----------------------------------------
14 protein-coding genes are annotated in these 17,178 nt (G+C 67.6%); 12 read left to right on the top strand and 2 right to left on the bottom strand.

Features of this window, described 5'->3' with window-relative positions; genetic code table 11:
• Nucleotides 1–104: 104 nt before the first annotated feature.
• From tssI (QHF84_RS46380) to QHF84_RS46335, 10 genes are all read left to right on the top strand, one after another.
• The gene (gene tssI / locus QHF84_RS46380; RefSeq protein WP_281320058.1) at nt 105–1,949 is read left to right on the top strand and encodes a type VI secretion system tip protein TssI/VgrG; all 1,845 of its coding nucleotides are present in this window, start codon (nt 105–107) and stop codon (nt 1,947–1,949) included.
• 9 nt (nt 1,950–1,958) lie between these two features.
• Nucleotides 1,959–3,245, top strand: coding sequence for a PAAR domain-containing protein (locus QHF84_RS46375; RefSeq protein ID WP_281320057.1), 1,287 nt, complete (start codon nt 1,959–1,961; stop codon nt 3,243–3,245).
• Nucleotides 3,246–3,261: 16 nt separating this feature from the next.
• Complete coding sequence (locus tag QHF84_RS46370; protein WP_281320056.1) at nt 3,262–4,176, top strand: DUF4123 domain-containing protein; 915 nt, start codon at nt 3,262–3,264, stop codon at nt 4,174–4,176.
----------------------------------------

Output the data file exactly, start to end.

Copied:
14 protein-coding genes are annotated in these 17,178 nt (G+C 67.6%); 12 read left to right on the top strand and 2 right to left on the bottom strand.

Features of this window, described 5'->3' with window-relative positions; genetic code table 11:
• Nucleotides 1–104: 104 nt before the first annotated feature.
• From tssI (QHF84_RS46380) to QHF84_RS46335, 10 genes are all read left to right on the top strand, one after another.
• The gene (gene tssI / locus QHF84_RS46380; RefSeq protein WP_281320058.1) at nt 105–1,949 is read left to right on the top strand and encodes a type VI secretion system tip protein TssI/VgrG; all 1,845 of its coding nucleotides are present in this window, start codon (nt 105–107) and stop codon (nt 1,947–1,949) included.
• 9 nt (nt 1,950–1,958) lie between these two features.
• Nucleotides 1,959–3,245, top strand: coding sequence for a PAAR domain-containing protein (locus QHF84_RS46375; RefSeq protein ID WP_281320057.1), 1,287 nt, complete (start codon nt 1,959–1,961; stop codon nt 3,243–3,245).
• Nucleotides 3,246–3,261: 16 nt separating this feature from the next.
• Complete coding sequence (locus tag QHF84_RS46370; protein WP_281320056.1) at nt 3,262–4,176, top strand: DUF4123 domain-containing protein; 915 nt, start codon at nt 3,262–3,264, stop codon at nt 4,174–4,176.